Pharmacogenomics and Cardiovascular Disease

Pharmacogenomics and Cardiovascular Disease

Emily K. Dornblaser, Craig P. Worby, Daniel Alan Brazeau
DOI: 10.4018/978-1-5225-7122-3.ch010
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Cardiovascular disease is one of the most prevalent disease states in the U.S. and contributes substantially to overall morbidity and mortality. The ability to effectively optimize the treatment of cardiovascular disease has a significant impact on overall disease prevention and treatment. This chapter discusses the relationship between genetic variations and their impact on medications used for the treatment of cardiovascular disorders. Key medications that are susceptible to genetic variation have been identified. The chapter describes the mechanisms by which genetic variation may contribute to altered medication concentrations or effects and briefly reviews the place in therapy for the cardiovascular medications. In addition, this chapter reviews current clinical literature to determine the overall impact these variations may have on clinical outcomes.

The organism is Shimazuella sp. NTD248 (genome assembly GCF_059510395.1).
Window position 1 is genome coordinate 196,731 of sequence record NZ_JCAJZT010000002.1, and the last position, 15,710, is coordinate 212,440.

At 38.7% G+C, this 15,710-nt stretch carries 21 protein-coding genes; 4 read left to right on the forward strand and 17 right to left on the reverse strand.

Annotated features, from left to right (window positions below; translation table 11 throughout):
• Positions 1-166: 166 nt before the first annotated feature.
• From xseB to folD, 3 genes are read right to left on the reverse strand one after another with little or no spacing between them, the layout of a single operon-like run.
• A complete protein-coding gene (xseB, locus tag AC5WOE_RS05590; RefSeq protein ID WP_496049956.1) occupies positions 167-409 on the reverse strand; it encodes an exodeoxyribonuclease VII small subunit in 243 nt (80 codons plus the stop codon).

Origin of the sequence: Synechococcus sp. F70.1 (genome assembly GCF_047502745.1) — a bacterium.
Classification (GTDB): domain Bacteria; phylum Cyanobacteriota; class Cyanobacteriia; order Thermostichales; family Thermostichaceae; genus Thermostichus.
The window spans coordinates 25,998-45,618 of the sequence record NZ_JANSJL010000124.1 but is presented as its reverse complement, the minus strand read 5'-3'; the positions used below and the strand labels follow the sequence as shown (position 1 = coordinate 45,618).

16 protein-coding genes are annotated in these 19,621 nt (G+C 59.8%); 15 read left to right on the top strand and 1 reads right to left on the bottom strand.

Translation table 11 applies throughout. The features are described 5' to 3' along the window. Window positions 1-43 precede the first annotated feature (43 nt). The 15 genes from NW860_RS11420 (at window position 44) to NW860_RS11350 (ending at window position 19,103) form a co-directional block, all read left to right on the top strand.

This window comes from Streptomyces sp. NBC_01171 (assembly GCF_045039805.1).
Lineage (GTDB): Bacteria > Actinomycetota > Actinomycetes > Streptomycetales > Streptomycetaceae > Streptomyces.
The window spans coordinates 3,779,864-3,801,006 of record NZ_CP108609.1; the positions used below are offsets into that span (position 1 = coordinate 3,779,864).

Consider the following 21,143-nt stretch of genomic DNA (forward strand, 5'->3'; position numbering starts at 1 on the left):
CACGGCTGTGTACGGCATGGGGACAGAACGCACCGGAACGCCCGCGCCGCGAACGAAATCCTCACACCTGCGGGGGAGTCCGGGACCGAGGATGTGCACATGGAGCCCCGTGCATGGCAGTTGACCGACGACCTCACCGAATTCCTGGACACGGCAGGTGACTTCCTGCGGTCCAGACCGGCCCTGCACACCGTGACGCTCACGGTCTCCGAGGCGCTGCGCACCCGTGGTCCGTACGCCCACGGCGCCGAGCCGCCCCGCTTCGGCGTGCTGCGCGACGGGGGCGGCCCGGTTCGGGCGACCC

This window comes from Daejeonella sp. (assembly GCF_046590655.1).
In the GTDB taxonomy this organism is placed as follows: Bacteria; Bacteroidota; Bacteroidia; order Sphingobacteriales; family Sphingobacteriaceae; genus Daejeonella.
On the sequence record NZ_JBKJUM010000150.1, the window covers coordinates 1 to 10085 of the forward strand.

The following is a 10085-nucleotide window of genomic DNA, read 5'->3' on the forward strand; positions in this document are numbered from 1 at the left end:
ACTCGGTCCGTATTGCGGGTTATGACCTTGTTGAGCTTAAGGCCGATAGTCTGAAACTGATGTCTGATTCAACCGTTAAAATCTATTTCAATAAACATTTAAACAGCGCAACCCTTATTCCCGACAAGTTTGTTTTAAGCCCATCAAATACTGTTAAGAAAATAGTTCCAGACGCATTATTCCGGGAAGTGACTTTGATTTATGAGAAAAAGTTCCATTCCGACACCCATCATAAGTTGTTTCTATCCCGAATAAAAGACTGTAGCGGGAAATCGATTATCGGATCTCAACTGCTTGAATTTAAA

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It has been a little over a 15 years since the publication of the initial draft of the human genome (Venter et al. 2001; Lander et al. 2001). Estimates for the final cost to sequence the “first” human genome range from $500 million to $1 billion. Since the completion of this first genome sequencing, technologies have undergone two revolutions first with massively parallel sequencing in the 2005 and recently with nanopore sensing technologies that hold out the hope of single molecule sequencing. As these next generation sequencing technologies become readily available, genome sequencing costs has decreased and sequence yields increased exponentially. In large part due to availability of high-throughput sequencing technologies it has become possible to begin to assess and catalogue human genetic variation. In an analysis of sequence data from protein coding regions (exomes) of 60,706 individuals Lek, et al. (2016) have identified over 3,000 genes which are likely loss of function variants; importantly 72% of these identified genes have no established disease phenotype at this time. The ultimate identification and delineating of these variants in human populations are critical to understanding the underlying genetic causes of human disease and drug response.

This revolution in genomic technologies as well as the attendant advances in bioinformatics has led to the appeal for prevention and treatment strategies based upon the individual characteristics of the patient, now referred to as “Precision Medicine”.

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